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August 24, 1907


JAMA. 1907;XLIX(8):692-693. doi:10.1001/jama.1907.02530080060005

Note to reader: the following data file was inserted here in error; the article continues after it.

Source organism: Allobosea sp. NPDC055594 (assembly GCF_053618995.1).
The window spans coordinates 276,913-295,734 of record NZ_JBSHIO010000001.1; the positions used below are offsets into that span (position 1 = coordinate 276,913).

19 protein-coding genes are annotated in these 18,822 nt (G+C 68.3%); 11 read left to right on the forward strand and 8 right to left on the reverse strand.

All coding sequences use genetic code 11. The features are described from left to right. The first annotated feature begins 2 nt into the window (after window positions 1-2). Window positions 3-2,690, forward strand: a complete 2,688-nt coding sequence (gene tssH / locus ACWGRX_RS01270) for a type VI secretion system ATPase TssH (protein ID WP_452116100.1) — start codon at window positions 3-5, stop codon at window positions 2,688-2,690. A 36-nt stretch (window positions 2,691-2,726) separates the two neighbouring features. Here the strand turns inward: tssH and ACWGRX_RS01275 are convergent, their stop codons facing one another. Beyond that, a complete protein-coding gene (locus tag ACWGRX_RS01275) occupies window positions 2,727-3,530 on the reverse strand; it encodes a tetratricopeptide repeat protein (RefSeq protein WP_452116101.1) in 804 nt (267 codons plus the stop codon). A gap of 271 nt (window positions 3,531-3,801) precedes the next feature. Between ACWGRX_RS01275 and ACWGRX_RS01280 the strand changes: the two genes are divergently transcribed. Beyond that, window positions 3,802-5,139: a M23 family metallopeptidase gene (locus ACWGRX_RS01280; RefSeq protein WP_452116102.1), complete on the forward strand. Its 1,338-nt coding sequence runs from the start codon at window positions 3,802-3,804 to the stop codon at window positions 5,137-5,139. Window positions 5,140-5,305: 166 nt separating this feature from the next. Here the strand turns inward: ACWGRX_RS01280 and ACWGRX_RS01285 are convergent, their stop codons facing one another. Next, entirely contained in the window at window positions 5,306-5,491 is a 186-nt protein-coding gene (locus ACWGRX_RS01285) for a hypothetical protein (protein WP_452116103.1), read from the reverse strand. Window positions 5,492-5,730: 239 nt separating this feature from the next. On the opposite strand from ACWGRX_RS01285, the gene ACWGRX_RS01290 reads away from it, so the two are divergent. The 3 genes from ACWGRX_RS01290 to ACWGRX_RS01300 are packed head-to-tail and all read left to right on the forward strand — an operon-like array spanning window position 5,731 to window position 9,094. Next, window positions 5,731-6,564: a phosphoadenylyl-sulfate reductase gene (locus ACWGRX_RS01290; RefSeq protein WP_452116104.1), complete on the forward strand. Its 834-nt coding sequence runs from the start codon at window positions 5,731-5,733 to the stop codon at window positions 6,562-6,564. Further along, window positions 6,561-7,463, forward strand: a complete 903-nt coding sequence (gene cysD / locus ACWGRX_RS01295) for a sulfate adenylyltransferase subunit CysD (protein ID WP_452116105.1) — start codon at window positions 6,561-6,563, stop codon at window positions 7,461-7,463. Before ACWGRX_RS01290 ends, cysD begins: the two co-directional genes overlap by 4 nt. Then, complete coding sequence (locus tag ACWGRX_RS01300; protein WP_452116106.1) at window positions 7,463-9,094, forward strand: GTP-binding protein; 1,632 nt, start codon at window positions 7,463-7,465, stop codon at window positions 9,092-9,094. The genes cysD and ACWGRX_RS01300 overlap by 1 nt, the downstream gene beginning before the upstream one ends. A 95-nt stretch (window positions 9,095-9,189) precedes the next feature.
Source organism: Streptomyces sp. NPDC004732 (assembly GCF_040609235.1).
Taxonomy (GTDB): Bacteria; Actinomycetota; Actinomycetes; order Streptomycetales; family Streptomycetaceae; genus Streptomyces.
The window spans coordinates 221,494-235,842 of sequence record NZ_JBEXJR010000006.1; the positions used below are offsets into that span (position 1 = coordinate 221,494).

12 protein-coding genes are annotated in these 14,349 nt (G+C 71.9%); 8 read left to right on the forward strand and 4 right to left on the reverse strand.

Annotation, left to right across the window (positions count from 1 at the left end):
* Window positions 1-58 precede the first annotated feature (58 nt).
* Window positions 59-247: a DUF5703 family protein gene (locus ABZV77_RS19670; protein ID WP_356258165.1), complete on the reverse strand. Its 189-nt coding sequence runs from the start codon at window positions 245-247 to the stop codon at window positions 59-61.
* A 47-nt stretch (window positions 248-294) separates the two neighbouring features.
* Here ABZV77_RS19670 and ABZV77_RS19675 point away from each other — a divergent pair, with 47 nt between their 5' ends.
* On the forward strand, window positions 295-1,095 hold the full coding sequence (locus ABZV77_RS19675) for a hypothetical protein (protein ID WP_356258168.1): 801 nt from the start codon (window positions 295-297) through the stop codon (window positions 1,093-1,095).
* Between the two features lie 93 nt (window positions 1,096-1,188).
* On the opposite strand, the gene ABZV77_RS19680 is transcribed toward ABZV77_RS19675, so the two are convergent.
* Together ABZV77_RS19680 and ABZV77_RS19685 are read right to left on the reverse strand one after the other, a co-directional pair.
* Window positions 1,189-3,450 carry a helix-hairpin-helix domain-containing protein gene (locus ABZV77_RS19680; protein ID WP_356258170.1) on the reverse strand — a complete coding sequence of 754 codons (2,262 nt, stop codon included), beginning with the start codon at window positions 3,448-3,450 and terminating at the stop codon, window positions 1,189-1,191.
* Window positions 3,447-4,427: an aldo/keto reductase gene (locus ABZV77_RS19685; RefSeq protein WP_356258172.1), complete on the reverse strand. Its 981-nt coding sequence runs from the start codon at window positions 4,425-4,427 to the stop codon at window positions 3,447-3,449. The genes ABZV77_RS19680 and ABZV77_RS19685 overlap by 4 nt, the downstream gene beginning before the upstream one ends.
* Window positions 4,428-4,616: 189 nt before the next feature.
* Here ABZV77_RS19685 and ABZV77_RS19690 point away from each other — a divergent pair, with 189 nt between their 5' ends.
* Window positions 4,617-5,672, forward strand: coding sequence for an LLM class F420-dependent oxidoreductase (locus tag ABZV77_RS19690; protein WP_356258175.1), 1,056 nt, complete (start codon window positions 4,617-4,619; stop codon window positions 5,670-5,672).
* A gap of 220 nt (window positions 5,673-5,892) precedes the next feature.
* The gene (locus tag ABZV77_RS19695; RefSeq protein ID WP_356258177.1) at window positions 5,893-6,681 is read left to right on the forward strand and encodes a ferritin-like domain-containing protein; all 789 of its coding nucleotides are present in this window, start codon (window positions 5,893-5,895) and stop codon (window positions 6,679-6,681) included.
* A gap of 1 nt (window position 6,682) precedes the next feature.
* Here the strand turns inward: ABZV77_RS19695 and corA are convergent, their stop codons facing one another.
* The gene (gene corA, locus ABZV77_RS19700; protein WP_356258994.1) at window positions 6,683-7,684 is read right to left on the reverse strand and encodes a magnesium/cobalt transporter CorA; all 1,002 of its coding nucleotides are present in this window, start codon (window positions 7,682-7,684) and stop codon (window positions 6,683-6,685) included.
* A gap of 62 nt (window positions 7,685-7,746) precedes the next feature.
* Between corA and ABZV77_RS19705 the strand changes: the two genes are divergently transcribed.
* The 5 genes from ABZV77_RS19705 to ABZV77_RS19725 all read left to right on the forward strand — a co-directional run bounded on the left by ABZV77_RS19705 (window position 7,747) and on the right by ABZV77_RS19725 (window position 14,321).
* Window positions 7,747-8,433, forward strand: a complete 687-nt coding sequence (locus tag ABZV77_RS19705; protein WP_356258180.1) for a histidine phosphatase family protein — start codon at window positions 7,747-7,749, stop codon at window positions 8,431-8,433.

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While there is frequent emphasis of the large saving of life in the last half century as the result of the development of sanitary science and the enactment and enforcement of sanitary regulations of all kinds, especially in large cities, there is an impression in many minds that not so much has been accomplished in this way for the increase of the actual living populations of civilized countries as might reasonably be expected from the claims made by enthusiastic advocates of modern scientific sanitation. The only way, of course, that the actual improvement in the situation as regards the influence of the lower death rate produced by state and city hygiene is the collation of statistics of present day populations. It is generally recognized that the birth rate in civilized countries has fallen, very decidedly as a rule, rather than increased in the last half century, and, therefore, that any

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